The video recordings made at the Joliette Institution in Quebec reportedly show Ashley Smith being forcibly injected with massive doses of anti-psychotic drugs, sometimes under threat by a nurse, and left strapped to a narrow metal gurney for almost 12 hours, her pleas for a fresh tampon ignored.
Two people who saw these videos, Kim Pate, executive director of the Canadian Association of Elizabeth Fry Societies, and Paul Beaudry, a psychiatrist, respectively said they are “shocking and disturbing” and raise “ethical, clinical and equipment-related” questions about Ms. Smith’s treatment at Joliette.
Eighty-five days after the last video, Ms. Smith, by then transferred first to a Nova Scotia prison and then to the Grand Valley Institution in Kitchener – being moved from pillar to post, rarely for her benefit but rather for the system’s, was the story of her life as Her Majesty’s guest – the teenager, wearing only a suicide smock and lying on the floor of her segregation cell with a ligature tied tightly around her neck, asphyxiated herself while correctional staff watched.
Now, it may seem self-evident that what happened to Ms. Smith in the months prior to her death is directly relevant to her state of mind, not to mention to the Correctional Service of Canada view of her, at the last stop on her tour of the Canadian prison circuit.
It may seem, particularly, that any body worth its salt charged with investigating her death, as the office of Ontario’s chief coroner is mandated to do by law with any in-custody death, would want to get its hands on those videos, which are there for the getting.
Inquests, after all, have two distinct functions.
One is to examine the circumstances of a death, and answer the five (who died; where; when; how, and what was the manner of death) mandatory questions.
But the critical function of an inquest is to serve the broader public interest by holding a thorough, open inquiry, with the notion to prevent other similar deaths.
But Bonnie Porter doesn’t see it that way.
The deputy coroner, and the woman set to preside over the inquest which at this writing is still scheduled to start next Monday, this week ruled that for the life of her, she can’t find “a nexus” – a link – between Ms. Smith’s escalating use of ligatures and the details of her horrific death on Oct. 19, 2007.
(Lawyers for Ms. Smith’s family are challenging Dr. Porter’s latest decision, which could see the inquest yet delayed.)
Dr. Porter declined to obtain the Joliette videos from three key dates in late July, 2007, and another which showed Ms. Smith being transferred from a psychiatric centre in Saskatchewan and another institution in Quebec that spring, during which, according to Ms. Pate of the Elizabeth Fry Societies, the young woman was restrained in her seat with a hood over her entire face.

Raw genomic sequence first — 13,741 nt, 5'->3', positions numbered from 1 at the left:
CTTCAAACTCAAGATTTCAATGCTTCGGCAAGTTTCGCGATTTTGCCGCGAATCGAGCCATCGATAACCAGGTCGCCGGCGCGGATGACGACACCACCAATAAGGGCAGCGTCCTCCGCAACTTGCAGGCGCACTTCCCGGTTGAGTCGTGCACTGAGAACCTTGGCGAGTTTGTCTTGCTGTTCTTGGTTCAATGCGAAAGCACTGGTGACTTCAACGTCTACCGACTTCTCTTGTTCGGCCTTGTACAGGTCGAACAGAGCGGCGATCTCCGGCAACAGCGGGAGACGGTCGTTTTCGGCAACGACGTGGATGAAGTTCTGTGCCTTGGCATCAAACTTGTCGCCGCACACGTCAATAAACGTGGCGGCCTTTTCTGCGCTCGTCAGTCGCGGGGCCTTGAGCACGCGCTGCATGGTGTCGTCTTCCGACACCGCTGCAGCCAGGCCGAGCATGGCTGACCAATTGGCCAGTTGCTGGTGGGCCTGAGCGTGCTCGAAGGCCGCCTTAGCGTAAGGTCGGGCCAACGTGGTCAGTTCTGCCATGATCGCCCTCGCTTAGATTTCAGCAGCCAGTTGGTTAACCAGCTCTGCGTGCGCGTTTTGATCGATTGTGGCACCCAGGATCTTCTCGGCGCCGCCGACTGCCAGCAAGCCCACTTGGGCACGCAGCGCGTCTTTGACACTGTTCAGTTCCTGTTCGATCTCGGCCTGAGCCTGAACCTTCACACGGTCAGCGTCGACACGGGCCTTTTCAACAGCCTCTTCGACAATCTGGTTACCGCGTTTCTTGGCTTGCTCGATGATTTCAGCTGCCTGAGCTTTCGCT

Dr. Porter, having found no link between how this treatment may have affected Ms. Smith or her handlers, declined to issue a summons for the videos.
She was a mentally ill teenager, for God’s sakes, whose greatest crime was her self-injurious behaviour, not some hard-line terrorist; she was in Canadian prisons and facilities, not in those run by a Third World despot. Why on Earth would the deputy coroner not want to see the videos which better than anything else offer neutral evidence of what this girl endured?
Ms. Smith’s story is nuanced and complex.
Admitted to her first facility at the age of 13, she was always a handful. Her early institutional life appears to have been mostly a tale of missed opportunities to help her.
But once she turned 18, all her institutional charges as a young person were converted to an adult sentence of more than two years, and it was then she entered the federal system, and that journey of 17 prisons and hospitals in less than a year was ever more fraught, outrageous and cruel.
According to those who have examined it, such as the federal correctional investigator Howard Sapers, Ms. Smith’s time in the federal system was so marred by violations of her rights and the rules (the multiple transfers; the use of administrative segregation which left her so craving human contact that, as a psychologist reported after her death, her self-harming behaviour likely escalated “as a means of drawing staff into her cell in order to alleviate the boredom, loneliness and desperation”; the consistent use of force, etc., etc.) that her treatment was “at times, inhumane.”
Mr. Sapers concluded in his June, 2008, report, which he called A Preventable Death, that this combination of arbitrary transfers, the enormous amount of time she spent utterly alone, and the regular harsh use of force combined to escalate her bad behaviours, erode her trust in her handlers, and make her ever more difficult to handle.
That report is almost three years old. Mr. Sapers had no trouble seeing the nexus between Ashley Smith’s final hours and all that went before. How can Dr. Porter be so blind?
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